No Dogs at the US Border for Ukrainians
Ira Hrytsenko and her dog, Eddie, leaving their hotel room in San Ysidro, Calif. Credit...Mark Abramson for The New York Times
Natasha Hrytsenko, a lifelong Ukrainian inhabitant, wished for a fluffy white puppy. Ms. Hrytsenko, 30, spent her first two paychecks on a purebred tiny Maltese puppy. She brought Eddie to her Kyiv flat with her sister.
Ms. Hrytsenko recounts telling her sister eight years later, when conflict gripped their country and they decided to flee: But I will never abandon Eddie.
They traveled to Poland, Germany, Portugal, and finally the USA, where they had connections in Virginia. The small puppy accompanied them, under their arms or on their laps.
The sisters got as far as Tijuana, on California's southern border, before learning that dogs from Ukraine were rarely let into the country. Several folks had to leave their dogs behind in Mexico due to health concerns.
Then she informed her sister, I'd rather go back to Europe.
The loss of homes, loved ones, employment, and the quiet comfort of familiar communities has been felt by thousands of Ukrainians queued up at the southern border since the Russian invasion. The border barrier has proven catastrophic for some who had managed to bring a cherished pet with them.
He is everything to us, Ira Hrytsenko, 31, added.
The number of dogs here is increasing daily,” said Victoria Pindrik, a Save Ukraine Relief Fund volunteer dealing with Ukrainian immigrants trying to enter the US. We got our dogs back.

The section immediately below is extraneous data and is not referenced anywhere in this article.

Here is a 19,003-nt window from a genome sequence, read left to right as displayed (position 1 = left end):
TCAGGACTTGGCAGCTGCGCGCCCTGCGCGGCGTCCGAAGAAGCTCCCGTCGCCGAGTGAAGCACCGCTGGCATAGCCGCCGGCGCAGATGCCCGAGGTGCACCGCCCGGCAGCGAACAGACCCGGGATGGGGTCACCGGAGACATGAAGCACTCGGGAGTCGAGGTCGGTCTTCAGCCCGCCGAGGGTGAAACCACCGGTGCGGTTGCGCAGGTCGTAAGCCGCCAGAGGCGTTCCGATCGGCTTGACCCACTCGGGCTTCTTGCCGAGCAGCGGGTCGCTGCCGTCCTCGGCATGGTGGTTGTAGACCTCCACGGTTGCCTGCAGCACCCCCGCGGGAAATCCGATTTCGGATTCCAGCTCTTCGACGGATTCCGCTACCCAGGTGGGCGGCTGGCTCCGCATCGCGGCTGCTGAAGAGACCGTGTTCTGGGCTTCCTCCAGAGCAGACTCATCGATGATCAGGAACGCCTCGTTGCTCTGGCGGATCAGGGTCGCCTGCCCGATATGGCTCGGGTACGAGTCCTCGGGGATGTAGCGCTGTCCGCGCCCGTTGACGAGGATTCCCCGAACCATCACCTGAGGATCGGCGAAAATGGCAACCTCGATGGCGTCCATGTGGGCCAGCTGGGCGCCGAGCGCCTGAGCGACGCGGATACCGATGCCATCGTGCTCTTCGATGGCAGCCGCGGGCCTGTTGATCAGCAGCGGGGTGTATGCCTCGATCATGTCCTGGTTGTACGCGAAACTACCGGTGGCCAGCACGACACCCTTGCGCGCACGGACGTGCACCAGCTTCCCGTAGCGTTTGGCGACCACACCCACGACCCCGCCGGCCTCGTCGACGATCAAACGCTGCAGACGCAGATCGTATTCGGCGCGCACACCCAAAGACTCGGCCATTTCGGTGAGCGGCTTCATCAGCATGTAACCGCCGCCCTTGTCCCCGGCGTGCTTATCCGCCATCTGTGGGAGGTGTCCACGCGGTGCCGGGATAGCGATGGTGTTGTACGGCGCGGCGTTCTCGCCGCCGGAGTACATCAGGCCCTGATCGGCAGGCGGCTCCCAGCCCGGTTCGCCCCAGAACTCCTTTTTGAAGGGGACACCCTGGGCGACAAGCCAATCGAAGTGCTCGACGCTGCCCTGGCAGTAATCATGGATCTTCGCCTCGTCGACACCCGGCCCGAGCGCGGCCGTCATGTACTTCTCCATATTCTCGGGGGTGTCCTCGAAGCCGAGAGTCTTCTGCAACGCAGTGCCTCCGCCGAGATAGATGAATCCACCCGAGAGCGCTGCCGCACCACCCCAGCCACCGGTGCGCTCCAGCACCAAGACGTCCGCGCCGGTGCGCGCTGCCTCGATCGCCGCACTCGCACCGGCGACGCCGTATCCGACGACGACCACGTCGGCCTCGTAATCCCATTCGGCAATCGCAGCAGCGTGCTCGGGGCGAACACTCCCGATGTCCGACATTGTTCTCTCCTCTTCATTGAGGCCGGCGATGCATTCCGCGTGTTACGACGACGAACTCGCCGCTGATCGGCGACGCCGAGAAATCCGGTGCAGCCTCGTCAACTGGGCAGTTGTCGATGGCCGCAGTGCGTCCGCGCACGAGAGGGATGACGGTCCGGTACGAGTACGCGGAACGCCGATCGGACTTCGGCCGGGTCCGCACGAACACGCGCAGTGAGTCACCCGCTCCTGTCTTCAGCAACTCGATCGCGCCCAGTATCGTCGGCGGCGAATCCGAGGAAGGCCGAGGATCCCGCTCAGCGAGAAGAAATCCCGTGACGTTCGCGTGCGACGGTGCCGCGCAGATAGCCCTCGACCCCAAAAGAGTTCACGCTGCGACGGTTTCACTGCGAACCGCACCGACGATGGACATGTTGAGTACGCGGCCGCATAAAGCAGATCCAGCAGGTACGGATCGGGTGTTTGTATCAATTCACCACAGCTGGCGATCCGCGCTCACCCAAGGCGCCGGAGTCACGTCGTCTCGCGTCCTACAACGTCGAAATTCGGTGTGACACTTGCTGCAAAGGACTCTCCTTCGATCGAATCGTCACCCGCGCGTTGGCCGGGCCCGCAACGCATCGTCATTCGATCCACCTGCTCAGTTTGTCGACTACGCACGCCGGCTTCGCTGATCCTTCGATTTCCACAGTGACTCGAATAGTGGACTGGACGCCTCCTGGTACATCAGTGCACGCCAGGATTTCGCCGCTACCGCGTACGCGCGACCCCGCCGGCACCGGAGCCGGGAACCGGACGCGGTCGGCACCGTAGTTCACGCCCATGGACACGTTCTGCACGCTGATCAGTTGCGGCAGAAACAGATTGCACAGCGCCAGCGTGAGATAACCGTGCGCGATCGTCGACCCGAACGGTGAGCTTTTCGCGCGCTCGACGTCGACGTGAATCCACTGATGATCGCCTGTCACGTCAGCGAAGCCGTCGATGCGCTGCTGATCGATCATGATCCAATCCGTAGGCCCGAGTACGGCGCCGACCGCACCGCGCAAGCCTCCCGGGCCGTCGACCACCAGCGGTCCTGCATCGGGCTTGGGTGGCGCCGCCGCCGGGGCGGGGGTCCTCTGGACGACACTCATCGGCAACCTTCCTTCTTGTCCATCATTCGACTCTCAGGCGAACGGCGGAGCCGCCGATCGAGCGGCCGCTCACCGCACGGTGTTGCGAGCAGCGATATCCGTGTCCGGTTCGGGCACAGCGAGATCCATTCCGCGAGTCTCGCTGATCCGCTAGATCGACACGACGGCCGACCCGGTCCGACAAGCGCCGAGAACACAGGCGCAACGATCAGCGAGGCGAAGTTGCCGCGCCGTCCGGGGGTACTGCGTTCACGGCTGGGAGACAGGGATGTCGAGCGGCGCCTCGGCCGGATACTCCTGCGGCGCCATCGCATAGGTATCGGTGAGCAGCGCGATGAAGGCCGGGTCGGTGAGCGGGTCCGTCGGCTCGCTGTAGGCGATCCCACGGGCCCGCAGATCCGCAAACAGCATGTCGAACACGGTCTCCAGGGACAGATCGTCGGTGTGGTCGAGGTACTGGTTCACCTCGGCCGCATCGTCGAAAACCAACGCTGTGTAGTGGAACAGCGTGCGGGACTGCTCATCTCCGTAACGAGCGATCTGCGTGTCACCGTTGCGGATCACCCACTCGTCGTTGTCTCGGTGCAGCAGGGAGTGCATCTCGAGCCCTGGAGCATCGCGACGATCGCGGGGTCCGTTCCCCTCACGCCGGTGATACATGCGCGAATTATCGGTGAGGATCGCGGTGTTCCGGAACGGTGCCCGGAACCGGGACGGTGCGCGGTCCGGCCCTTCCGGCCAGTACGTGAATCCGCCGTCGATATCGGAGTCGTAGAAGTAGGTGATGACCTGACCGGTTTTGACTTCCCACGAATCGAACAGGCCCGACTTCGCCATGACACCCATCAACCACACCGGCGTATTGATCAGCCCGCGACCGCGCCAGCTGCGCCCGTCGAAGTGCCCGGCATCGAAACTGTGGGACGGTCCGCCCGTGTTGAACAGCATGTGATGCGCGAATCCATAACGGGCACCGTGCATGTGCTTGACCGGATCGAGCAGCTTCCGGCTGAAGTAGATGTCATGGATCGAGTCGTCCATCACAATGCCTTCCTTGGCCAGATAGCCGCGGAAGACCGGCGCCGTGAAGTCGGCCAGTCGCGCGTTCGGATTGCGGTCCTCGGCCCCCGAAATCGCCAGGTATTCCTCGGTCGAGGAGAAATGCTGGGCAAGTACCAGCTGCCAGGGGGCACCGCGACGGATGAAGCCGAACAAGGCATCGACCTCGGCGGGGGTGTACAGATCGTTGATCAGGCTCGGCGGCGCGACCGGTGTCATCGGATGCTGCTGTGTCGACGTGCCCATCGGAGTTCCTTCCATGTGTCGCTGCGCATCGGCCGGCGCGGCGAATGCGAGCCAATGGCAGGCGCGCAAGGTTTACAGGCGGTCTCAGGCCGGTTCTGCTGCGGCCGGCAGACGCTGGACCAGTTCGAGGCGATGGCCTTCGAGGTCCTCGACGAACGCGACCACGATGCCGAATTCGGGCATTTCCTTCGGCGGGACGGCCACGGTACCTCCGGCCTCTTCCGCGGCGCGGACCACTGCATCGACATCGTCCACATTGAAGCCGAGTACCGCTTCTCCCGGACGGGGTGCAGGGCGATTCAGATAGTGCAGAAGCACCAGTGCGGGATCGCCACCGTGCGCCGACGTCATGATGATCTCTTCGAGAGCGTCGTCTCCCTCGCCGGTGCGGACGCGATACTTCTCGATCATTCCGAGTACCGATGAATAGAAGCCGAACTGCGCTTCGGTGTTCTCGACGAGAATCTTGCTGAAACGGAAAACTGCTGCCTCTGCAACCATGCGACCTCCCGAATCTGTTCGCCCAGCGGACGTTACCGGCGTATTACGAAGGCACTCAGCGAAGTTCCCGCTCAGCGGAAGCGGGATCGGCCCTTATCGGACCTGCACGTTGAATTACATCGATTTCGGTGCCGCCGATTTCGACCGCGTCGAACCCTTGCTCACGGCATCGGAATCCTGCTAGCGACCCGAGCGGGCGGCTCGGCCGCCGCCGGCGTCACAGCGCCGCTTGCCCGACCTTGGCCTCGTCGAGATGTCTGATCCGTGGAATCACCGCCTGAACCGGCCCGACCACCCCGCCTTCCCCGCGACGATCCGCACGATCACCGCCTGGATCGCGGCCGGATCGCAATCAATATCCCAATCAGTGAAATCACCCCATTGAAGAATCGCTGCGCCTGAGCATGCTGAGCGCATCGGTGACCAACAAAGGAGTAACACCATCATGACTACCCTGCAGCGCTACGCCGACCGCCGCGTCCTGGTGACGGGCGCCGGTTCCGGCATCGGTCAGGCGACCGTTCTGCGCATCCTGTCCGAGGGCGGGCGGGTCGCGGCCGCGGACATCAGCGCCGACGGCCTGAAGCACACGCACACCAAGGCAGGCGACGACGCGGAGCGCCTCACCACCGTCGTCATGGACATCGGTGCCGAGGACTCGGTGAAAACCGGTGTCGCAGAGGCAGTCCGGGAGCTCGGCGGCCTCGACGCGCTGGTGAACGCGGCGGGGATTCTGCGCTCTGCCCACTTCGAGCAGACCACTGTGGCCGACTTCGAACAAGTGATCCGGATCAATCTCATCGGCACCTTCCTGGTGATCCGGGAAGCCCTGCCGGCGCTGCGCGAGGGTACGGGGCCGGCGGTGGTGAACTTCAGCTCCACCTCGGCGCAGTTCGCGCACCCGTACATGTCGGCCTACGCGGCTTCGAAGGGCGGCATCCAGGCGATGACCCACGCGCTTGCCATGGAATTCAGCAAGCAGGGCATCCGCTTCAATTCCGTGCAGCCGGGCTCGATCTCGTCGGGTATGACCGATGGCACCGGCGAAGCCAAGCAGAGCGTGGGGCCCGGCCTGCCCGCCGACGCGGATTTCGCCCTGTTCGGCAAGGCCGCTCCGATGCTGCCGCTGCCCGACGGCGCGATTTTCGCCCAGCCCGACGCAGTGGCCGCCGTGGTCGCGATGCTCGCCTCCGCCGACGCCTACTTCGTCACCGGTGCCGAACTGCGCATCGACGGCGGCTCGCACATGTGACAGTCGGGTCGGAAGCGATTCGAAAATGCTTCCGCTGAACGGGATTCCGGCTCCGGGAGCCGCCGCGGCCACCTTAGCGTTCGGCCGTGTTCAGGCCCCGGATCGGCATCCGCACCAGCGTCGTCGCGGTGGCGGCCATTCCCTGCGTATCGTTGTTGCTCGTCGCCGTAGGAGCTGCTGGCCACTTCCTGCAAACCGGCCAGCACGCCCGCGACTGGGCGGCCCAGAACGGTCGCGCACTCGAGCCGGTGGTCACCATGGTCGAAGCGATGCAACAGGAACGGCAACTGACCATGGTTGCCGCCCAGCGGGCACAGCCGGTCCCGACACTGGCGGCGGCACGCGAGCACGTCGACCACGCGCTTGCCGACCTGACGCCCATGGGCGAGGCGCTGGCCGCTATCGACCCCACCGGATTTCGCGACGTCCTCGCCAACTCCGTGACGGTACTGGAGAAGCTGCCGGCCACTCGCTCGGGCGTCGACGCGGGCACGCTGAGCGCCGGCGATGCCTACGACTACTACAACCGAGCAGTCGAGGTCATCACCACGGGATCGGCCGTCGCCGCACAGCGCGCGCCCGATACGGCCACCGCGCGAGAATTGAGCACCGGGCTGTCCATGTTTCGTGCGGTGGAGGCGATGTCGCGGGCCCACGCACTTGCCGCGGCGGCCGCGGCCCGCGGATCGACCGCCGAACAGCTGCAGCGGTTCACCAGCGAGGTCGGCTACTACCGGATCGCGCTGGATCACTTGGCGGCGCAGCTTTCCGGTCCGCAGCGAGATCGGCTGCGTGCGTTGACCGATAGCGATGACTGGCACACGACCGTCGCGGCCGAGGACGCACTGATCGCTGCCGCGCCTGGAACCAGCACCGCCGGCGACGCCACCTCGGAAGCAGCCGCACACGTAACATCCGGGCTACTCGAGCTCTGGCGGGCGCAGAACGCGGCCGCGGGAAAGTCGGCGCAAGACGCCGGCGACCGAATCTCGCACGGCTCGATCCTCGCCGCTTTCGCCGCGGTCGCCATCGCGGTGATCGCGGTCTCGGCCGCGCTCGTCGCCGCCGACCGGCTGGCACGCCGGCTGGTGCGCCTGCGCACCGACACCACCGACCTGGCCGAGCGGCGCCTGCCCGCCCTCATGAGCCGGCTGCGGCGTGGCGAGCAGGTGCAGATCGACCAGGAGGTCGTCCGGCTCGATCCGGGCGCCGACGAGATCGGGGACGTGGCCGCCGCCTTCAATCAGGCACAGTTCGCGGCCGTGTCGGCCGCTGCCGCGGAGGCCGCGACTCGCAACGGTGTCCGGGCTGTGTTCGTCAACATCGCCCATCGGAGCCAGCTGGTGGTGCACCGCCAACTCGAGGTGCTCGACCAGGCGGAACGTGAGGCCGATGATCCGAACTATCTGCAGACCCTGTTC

The CDC prevents dogs from entering the US if they have been in any of the roughly 50 nations classified as “high risk” for rabies.
Customs and Border Protection inspectors first admitted a number of pets into the nation at the busy border crossing in Tijuana, according to volunteers working at the border. Until recently, Ukrainian pets were allowed.
The Hrytsenko sisters prepared their dog for foreign travel as soon as they left Ukraine.
Volunteer vets immunized Eddie against parasites, put a microchip in his neck, and provided him with paperwork and an international ID to ensure he could travel.
The sisters planned to enter the US via Mexico, a route taken by thousands of refugees because to delays in establishing a legal pipeline for Ukrainians. Refugees have been able to fly to Mexico and request for humanitarian admittance at the US land border.
In their baggage were cans of Newman's Own organic chicken dog food. Eddie came in a little carrier.
An airport inspector inspected Eddie from head to toe after they arrived in Cancun last week. He gave me a certificate attesting to the dog's good health. On Sunday, they flew to Tijuana.
They joined hundreds of other Ukrainians waiting to cross. Eddie was soon bounding across the mats of a gigantic gym that had been converted into a massive refugee dormitory.
We were sure everything was fine,mIra recalls. Then we heard you can't cross with your dog.
After 6,000 miles and four international borders, this looked the most difficult. They considered going back.
Ms. Pindrik, an American volunteer helping refugees in Tijuana, said obtaining a visa and possibly quarantine could take weeks.
It is crucial for many of these traumatized families to maintain their family together, including their pets,” she said. “We understand the US requirements and their rationale, but the refugees cannot meet them.
The C.D.C. said it had approved permits for Ukrainians bringing pets. For those who come without meeting C.D.C. entrance rules, NGOs in Mexico and the US are helping them find a safe place to quarantine their pets.